Employees more likely to hide mental health issue than physical health problem
Becky Frith, September 04, 2015
It is interesting to learn that 23% of employees lie about illness-related work absences. For those with chronic health issues this can cause a rift in relationships with employers. To ensure these ...
Read More Joy Butler
December 12, 2016 17:45
Employees are more likely to lie about an absence if the cause is related to their mental health
Employees are more likely to lie about an absence if the cause is mental health rather than physical health related, according to research from healthcare provider AXA.
The report found that more than three-quarters (77%) of employees would tell their boss the truth if their sickness was due to a physical ailment such as back pain, flu or an accidental injury, but only two in five (39%) would tell the truth if they had to call in sick because of stress, anxiety or depression.
The problem was worst in SMEs, with only 37% of SME employees claiming they would tell their boss if they were absent because of mental ill health. In larger firms 44% of workers felt comfortable confiding the real reason for such an absence to their manager.
Emma Mamo, head of workplace wellbeing at mental health charity Mind, said the figures echo Mind’s own research.
“We know that there is still a taboo around talking about issues like stress, anxiety and depression at work,” she told HR magazine. “It’s no wonder staff worry about opening up about their mental health, given this research shows that most employers – particularly smaller businesses – don’t treat mental health problems such as depression and stress as seriously as physical health problems like back pain when it comes to staff needing time off sick.”
Mamo said that employers can help combat mental ill health among employees.
“It’s vital employers introduce measures to promote good wellbeing at work and tackle the causes of stress and poor mental health among their staff. By being proactive you will send the message that employees will be supported if they are experiencing a problem,” she said. “This should encourage people to seek help sooner, potentially minimising the need for time off. We are beginning to see employers address these issues by putting initiatives in place, but we have some way to go.”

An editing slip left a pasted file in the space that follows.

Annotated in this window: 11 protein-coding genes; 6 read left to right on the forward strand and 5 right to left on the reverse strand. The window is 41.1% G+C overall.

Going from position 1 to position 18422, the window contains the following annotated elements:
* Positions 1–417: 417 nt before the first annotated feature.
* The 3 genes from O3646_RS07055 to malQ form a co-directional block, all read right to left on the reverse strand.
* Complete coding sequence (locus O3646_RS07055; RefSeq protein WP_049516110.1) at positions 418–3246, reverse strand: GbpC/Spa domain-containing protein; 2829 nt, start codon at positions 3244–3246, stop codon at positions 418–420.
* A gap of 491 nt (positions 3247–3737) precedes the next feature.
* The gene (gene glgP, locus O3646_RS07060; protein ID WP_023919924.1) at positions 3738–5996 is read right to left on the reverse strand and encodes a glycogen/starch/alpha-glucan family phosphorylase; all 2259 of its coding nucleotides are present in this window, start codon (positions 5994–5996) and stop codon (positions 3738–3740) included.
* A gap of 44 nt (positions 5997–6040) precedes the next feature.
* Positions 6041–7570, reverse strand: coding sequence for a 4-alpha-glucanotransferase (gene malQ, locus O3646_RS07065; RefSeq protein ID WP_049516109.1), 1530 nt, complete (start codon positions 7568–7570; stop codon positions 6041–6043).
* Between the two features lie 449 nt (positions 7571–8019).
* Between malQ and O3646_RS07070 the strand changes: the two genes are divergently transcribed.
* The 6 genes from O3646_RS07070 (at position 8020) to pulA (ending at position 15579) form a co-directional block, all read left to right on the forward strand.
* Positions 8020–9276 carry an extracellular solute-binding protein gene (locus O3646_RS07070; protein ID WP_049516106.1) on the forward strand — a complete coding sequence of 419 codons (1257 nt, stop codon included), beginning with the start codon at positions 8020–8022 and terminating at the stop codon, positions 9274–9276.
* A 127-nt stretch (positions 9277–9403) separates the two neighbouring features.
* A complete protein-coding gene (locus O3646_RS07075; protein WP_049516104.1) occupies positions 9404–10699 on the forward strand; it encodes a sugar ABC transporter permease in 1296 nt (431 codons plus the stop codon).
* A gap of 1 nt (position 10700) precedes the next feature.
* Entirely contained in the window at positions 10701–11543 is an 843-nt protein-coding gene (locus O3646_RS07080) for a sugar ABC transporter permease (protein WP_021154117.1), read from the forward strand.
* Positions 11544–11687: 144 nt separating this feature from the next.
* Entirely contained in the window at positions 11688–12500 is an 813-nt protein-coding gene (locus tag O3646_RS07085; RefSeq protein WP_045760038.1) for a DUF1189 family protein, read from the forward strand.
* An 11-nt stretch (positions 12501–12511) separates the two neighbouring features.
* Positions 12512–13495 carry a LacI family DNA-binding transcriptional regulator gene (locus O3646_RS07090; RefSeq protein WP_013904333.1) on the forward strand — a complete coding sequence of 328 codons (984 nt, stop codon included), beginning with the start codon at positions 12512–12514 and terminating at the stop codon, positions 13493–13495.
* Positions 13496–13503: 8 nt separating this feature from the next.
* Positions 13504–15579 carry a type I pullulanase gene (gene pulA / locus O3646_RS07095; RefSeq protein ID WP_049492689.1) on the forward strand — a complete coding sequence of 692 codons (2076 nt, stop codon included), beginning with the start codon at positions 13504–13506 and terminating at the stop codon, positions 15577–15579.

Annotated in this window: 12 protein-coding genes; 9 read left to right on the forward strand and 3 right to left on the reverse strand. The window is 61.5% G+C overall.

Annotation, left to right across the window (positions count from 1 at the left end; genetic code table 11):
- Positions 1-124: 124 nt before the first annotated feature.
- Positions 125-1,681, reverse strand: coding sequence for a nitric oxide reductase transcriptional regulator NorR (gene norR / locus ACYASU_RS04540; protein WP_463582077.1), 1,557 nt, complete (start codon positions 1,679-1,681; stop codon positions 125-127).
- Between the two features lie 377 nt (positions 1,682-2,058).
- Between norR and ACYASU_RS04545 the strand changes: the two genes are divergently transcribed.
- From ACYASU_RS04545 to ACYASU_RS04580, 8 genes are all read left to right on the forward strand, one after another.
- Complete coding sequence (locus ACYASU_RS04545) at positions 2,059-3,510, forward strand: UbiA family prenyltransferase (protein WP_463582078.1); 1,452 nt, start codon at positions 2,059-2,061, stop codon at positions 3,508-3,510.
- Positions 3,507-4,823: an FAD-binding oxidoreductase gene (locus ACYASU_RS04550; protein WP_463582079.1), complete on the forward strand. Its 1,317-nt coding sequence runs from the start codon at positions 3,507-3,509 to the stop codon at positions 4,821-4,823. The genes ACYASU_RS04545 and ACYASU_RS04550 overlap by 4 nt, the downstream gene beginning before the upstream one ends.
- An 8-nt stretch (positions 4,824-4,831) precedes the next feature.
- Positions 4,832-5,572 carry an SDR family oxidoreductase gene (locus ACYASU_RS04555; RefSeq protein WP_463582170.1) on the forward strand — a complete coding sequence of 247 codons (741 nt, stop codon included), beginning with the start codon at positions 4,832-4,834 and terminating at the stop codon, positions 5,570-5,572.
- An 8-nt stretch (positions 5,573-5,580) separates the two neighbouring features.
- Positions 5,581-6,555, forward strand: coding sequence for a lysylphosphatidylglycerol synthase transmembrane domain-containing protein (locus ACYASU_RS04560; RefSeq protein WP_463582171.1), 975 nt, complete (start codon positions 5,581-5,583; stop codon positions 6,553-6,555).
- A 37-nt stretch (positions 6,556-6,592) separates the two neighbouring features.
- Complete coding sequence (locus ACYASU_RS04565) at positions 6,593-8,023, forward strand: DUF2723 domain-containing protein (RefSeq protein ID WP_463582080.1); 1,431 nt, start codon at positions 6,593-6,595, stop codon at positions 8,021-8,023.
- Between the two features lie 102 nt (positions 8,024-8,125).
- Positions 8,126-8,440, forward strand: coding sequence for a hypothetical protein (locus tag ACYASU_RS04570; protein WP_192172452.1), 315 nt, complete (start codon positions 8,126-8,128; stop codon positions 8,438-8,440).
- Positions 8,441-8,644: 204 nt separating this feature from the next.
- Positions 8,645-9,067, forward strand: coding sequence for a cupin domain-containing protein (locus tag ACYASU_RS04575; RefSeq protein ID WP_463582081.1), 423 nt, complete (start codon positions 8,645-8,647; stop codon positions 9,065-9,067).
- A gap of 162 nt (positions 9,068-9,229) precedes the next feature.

Regarding the business case for the above, Mamo added: “Not only is looking after staff the right thing to do, but it also makes good business sense, resulting in increased productivity, morale and retention. Simple, inexpensive measures such as offering regular catch-ups with managers, flexible working hours, and employee assistance programmes can all make a huge difference to staff wellbeing.”
The AXA research also found that 23% of employees would not tell their line manager the real reason for any kind of illness-related absence for fear of being judged. A further 15% said they were afraid they would not be believed if they were honest about an illness.
Glen Parkinson, SME director for AXA PPP healthcare, said that employers need to trust staff to take appropriate time off when they're not well. “With managers showing so little understanding of or support for employees suffering from illness it’s not difficult to see why they worry about phoning in sick,” he said.
“Employers need to challenge this blinkered attitude, both for their own benefit as well as that of their workers. In many cases it is more productive for an employee to take a day off to recover from a spell of illness rather than to come into work with diminished productivity and, for the likes of colds and flu, the potential to spread their illness to colleagues.”